Mass Home Care recently released a survey of the projected financial loss elders in Massachusetts will face if a Senate health plan to “transfer funds” from home care into another managed care plan.
Under Section 143A of the Senate health care affordability act (S. 2202). a total of 5,581 elders on MassHealth Standard would be disenrolled from the managed capitation home care program, and passively enrolled into the managed capitation Senior Care Organization (SCO) program. The home care program could then lose as much as $20.8 million on an annual basis due to these automatic disenrollments. This represents for elders the largest loss of funding in a single year in the home care program since it was created in 1973.
The survey also shows the potential financial impact on elderly consumers who apply for home care services from the 26 non-profit Aging Services Access Points (ASAPs). The home care program will be impacted in two ways:
- When an elder is disenrolled from home care, the ASAP serving that person loses $310.76 per month ($3,729.12 annually) in home care services, and $137.74 per month ($1,652.88 annually) for care management services. The ASAP thus stops billing for services and care management totaling $5,382 per member per year. [Note: some of these disenrolled clients will still be managed by ASAPs, because they will be determined to be in need of “complex care” supports from the SCO program they have been enrolled in passively. ASAPs are on care team of SCOs–but only if the elder has complex care needs. Funding for both home care services and care management may not remain at the same level as when the elder was in home care.]
- More significantly, Section 143A requires that in addition to the end of the home care capitation for elders disenrolled, the home care appropriation in line item 9110-1630 will be reduced due to “transfer of funds” language. This second level of loss reduces the capacity of the home care program to serve elders who are not eligible for Medicaid. The loss of an estimated 5,581 members in the home care program will result in the home care appropriation losing $20.8 million per year.
The survey indicates that 241 elders in the Somerville-Cambridge Elder Services (SCES) service area could be passively enrolled, costing the program $898,717.92.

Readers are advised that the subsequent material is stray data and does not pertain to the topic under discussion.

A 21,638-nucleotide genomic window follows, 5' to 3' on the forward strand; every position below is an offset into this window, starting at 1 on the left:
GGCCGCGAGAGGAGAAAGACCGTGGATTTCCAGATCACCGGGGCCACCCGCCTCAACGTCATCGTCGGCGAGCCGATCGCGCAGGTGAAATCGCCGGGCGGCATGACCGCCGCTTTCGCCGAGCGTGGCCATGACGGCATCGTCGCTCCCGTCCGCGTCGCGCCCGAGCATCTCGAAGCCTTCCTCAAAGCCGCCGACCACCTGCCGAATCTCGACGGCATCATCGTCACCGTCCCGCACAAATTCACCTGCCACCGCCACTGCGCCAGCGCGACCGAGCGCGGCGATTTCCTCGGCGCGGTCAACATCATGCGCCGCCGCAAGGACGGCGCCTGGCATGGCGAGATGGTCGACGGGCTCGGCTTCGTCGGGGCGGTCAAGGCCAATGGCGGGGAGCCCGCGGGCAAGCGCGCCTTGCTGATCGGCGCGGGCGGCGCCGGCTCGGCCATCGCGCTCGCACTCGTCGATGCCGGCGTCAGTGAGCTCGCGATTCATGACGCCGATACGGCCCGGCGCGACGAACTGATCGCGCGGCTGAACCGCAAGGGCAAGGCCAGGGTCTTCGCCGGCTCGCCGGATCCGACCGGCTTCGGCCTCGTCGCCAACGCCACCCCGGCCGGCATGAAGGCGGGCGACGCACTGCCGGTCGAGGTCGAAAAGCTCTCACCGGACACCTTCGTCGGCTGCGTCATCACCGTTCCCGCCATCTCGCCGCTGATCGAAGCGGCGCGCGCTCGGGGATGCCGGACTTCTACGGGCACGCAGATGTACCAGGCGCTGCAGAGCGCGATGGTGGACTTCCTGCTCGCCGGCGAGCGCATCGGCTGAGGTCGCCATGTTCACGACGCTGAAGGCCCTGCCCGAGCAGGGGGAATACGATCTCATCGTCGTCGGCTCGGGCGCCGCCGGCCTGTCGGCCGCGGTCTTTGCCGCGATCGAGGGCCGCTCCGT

The “transfer of funds” between programs has never been done before in Massachusetts. If funds had been transferred from the nursing facilities appropriation to home care every time an elder was disenrolled from a nursing facility, the home care program would have seen a funding increase of hundreds of million dollars.
Nursing facility patient days paid for by MassHealth have fallen 37% between the years 2000 and 2016. The total MassHealth nursing facility patient days in 2016 were 4.85 million lower than in 2000, saving state and federal taxpayers a combined total of more than $1 billion in 2016 alone. None of that money was transferred to the ASAP system.
A loss of 5,581 slots in the home care appropriation means 5,581 elders not on MassHealth may be unable to get into home care. The Senate language suggests that a waiting list would not be allowed to happen, but additional funds would need to be appropriated to keep home care open for elders just over the MassHealth income and asset eligibility level.
As of Dec. 5, the “transfer of funds language was not approved yet by the House.
SOURCE: Mass Home Care
Mass Home Care represents a statewide network of non-profit agencies that offer community-based supports for older adults, their caregivers and families. Somerville-Cambridge Elder Services is part of that network, and serves as the ASAP for Somerville and Cambridge
Somerville-Cambridge Elder Services (SCES) is a non-profit agency that supports the independence and well-being of older people in Somerville and Cambridge. For more information, visit eldercare.org, follow us on Facebook and Twitter, or contact the SCES Aging Information Center at 617-628-2601 for free advice and guidance.